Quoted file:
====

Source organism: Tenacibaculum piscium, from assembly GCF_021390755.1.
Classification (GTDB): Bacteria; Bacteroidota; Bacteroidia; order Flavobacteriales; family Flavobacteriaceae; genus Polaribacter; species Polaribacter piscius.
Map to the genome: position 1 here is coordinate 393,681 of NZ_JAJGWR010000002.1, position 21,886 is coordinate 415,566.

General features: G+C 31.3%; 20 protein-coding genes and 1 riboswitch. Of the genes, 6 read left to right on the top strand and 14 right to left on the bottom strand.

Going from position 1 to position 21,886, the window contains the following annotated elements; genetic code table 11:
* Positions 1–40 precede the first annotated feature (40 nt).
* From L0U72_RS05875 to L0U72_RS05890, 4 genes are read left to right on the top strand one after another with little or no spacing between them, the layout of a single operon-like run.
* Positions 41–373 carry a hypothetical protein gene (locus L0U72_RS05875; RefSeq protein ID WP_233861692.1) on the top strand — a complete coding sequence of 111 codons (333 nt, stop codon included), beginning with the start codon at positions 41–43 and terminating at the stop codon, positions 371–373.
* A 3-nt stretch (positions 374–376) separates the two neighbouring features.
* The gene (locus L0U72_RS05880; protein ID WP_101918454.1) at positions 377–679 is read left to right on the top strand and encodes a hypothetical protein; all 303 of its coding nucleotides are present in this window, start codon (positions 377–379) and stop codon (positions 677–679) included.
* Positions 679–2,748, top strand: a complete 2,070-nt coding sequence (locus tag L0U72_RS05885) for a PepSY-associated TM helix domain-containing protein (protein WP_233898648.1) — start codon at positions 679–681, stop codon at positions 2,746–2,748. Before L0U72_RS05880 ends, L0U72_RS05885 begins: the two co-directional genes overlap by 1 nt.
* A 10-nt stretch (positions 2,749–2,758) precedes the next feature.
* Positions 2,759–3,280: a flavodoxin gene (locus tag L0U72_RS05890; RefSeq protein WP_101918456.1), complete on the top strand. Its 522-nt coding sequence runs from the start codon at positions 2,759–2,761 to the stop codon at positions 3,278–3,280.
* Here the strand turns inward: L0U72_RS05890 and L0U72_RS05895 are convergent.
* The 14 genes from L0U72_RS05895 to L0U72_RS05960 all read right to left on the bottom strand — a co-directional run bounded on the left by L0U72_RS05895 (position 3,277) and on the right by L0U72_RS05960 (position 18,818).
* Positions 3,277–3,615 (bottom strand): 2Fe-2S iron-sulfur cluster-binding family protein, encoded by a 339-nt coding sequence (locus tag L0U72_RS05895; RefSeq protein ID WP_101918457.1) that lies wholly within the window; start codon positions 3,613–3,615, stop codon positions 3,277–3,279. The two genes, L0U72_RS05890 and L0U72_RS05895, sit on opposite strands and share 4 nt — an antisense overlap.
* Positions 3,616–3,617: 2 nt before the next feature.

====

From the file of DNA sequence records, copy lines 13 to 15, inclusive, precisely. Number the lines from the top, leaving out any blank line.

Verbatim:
* Positions 2,759–3,280: a flavodoxin gene (locus tag L0U72_RS05890; RefSeq protein WP_101918456.1), complete on the top strand. Its 522-nt coding sequence runs from the start codon at positions 2,759–2,761 to the stop codon at positions 3,278–3,280.
* Here the strand turns inward: L0U72_RS05890 and L0U72_RS05895 are convergent.
* The 14 genes from L0U72_RS05895 to L0U72_RS05960 all read right to left on the bottom strand — a co-directional run bounded on the left by L0U72_RS05895 (position 3,277) and on the right by L0U72_RS05960 (position 18,818).